For most of us stand up paddle boarding is a very safe sport for fun, fitness and competition. Excluding surf style stand up paddle boarding, acute traumatic injuries are rare. Overuse injuries to the shoulder, elbow and low back are more common. For those involved in seasonal competition, these injuries often present at two points in the race season- early on in the year as the paddler increases training volume/intensity and later in the year as competitions are more frequent.
There are a few factors that can lead to or be associated with overuse injuries. In most cases the athlete simply increased the training intensity or volume too fast for their current fitness level. Equipment factors might include board size, paddle length, paddle stiffness or blade size/shape. Other factors might include a prior history of injury, poor sleep, stressful lifestyle and poor nutrition.
If you are experiencing pain with paddling it is important to listen to your body, especially early in the season. Simply taking a few days off from paddling may be all that is necessary to calm down an injured area. During this time of relative rest the athlete can participate in activities that do not cause the pain. For example, if your shoulder or elbow is sore, you may be able to run, bike or do the elliptical. Core work could be continued. On the other hand, if your low back is sore the bike, swimming or the elliptical may be possible activities. Specific therapeutic exercises for the injured area may be added.
Certain scenarios in paddle boarding can be very stressful to the body. Paddling into a strong wind or current come to mind. If you are dealing with an overuse injury it would be best to avoid these conditions or minimize your exposure to these conditions. As most of us in the northern hemisphere enter warmer months it is important to stay hydrated. Dehydration is a tremendous stress to the body. While dehydration may not directly cause injuries, the associated stress to the body can impair healing and recovery. Inadequate sleep or a poor sleep cycle may be associated with poor healing and recovery as well. Nutrition plans high in anti-oxidants can help with the stress of exercise and training on the body. Appropriate carbohydrate levels are necessary to maintain energy and avoid fatigue during training. Adequate lean protein is important to rebuild tissue after training. Healthy fats are important to athletes as well as an energy source for endurance activities. Healthy fats also assist with certain vitamin absorption and have anti-inflammatory properties.
There are some equipment factors worth discussing in relation to overuse injuries. The current trend of narrow boards is potentially beneficial in that moving a narrow board through the water is less taxing on your body. That said, if you are on a board too narrow for your abilities you may fatigue faster due to poor balance and then be prone to an injury. There has also been a trend to shorten paddle length. This will likely result in less overuse shoulder injuries. Shorter paddles do require a slight technique modification in which there is more bending at the low back/waist to allow the paddle to get buried in the water early in the stroke. This along with a faster cadence could lead to some strain in the low back. Therefore, core strength and hamstring flexibility is critical. Paddle shaft bend characteristics and paddle blade size/shape are important. For example, a shaft that is less stiff and blade that is smaller or less grippy in the water could be less stressful to your body and thus be less prone to cause an injury (or allow you to paddle during a rehab process without re-aggravating the issue).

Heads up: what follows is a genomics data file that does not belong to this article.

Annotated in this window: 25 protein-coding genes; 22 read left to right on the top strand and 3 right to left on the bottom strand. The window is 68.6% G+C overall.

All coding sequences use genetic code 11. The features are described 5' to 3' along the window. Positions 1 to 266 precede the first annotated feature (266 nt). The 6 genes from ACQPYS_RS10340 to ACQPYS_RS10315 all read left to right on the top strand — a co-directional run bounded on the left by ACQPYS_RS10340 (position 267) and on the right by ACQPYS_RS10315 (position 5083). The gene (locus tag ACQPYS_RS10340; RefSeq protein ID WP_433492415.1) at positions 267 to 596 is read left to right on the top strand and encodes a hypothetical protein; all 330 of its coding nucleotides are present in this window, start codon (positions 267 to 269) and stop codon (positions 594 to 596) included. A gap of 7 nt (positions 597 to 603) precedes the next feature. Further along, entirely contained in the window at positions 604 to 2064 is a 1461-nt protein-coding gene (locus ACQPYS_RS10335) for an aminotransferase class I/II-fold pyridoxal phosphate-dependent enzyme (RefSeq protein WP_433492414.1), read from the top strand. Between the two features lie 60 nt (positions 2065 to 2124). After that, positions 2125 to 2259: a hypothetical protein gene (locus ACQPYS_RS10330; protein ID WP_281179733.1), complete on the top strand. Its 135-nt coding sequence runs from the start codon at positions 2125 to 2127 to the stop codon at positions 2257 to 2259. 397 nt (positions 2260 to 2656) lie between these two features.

Basic recommendations if you start experiencing pain with paddling include the following: First you might look back and ask yourself “what did I do differently with my training?” If you can identify a training modification associated with the injury simply adjusting that may be all that is needed. Initially overuse injuries are associated with some localized inflammation. Applying a cool compress after training for 15-20 minutes may be helpful. Anti-inflammatory medications (i.e. Advil or Aleve) or supplements (i.e. Turmeric, tart cherry juice) are considerations. If relative rest and basic modifications/treatments do not help the problem it is best to see a health care provider with Sports Medicine experience. Often simple interventions with physical therapy type exercises can help the problem. Discussing the issue with a paddle coach is a good idea as well. Experienced coaches can look at paddle technique and equipment particulars that might be contributing to the problem. If the pain lingers past 2-3 months it can be much more challenging to treat. These chronic injuries may require more time off from sport, advanced physical therapy or interventions to help stimulate blood flow to the area to assist with healing.
Paddling of any type is an excellent fitness activity. Simple guidelines can go a long way in terms of injury prevention. Train smart, listen to your body and seek medical advice for persistent pain. Good luck, stay healthy and happy paddling!
John P. Batson, MD, FACSM
Interventional Spine Care
Adult & Pediatric Sports Medicine
Lowcountry Spine & Sport, LLC
300 New River Pkwy, Suite 37
Hardeeville, SC 29927